Linguistics

Linguistics research in the School looks into the nature of language as a manifestation of human cognition and social interaction. Most of our linguistic research falls within the theme of ‘Change in Language and Society’. The changes we investigate can take place over very long time periods (‘Deep Time’), or within and between generations of speakers over the human life span (‘Shallow Time’), or as language use unfolds in particular discourse and interactional contexts (‘in real time’).

Linguists at UQ are engaged in projects that investigate theoretical questions about the nature of language through investigating one language, comparing across languages, or examining languages in contact with each other.

Much of our research examines language structure and use in Australian contexts from the description of Australian First Nations languages to Australian English, to the heritage languages of migrants to Australia.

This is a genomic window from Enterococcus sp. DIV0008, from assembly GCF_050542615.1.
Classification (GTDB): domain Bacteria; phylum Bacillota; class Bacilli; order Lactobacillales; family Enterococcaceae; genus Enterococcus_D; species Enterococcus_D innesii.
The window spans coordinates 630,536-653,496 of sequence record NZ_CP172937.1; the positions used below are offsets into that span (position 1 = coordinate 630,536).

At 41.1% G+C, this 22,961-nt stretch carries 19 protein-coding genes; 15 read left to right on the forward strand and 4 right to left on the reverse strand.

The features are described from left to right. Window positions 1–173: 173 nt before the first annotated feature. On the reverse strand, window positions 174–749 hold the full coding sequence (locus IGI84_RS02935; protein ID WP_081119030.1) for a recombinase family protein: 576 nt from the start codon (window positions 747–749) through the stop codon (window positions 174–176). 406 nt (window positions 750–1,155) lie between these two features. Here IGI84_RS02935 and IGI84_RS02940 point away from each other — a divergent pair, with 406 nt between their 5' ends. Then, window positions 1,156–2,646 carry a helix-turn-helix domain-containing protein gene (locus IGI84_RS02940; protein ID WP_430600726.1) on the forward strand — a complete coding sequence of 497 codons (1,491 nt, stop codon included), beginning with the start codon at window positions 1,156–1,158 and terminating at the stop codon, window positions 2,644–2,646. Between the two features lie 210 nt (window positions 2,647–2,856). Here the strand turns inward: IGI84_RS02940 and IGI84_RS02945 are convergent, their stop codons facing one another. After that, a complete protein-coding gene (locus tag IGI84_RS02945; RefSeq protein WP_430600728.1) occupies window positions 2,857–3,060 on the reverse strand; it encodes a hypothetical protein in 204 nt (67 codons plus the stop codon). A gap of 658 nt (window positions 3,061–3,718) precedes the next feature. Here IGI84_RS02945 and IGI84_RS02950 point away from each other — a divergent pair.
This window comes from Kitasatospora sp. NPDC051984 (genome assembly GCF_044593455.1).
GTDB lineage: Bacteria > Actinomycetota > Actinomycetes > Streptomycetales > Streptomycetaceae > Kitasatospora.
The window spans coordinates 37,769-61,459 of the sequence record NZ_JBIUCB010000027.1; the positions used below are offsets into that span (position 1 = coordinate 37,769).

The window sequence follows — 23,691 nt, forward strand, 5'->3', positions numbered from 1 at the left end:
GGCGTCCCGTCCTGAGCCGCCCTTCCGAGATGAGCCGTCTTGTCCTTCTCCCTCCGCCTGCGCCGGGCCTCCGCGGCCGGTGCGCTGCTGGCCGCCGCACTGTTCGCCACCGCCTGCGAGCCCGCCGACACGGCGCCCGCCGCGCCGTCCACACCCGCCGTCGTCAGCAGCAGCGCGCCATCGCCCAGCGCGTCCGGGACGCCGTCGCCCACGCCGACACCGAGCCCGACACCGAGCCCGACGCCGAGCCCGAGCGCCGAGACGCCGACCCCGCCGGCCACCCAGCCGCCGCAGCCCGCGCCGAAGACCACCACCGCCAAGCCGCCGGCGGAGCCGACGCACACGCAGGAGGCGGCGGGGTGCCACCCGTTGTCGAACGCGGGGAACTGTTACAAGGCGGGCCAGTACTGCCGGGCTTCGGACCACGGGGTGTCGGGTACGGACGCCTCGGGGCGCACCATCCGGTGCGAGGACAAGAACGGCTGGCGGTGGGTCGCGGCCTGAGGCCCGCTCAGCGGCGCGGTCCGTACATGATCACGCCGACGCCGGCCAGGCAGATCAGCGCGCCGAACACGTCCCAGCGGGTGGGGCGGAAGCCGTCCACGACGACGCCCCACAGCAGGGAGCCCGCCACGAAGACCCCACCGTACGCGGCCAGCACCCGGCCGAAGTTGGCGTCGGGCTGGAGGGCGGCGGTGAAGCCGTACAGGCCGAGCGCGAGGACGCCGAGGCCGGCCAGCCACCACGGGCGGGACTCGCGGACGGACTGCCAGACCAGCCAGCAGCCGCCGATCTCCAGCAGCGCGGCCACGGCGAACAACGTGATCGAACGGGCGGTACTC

The School makes a strong contribution to raising awareness, both within Indigenous communities and among the Australian public in general, of the significance of Australian Indigenous Languages, including new languages, and to the documentation, learning and teaching of these languages. Projects are mostly conducted in collaboration with particular language communities.

To view the details of our Linguistics Seminar Series please click here.

Featured projects Duration
Conversational Interaction in Aboriginal and Remote Australia (CIARA)
ARC Discovery Project
20182022
Something old, something new: Indigenous languages since colonization
ARC Future Fellowship
20182022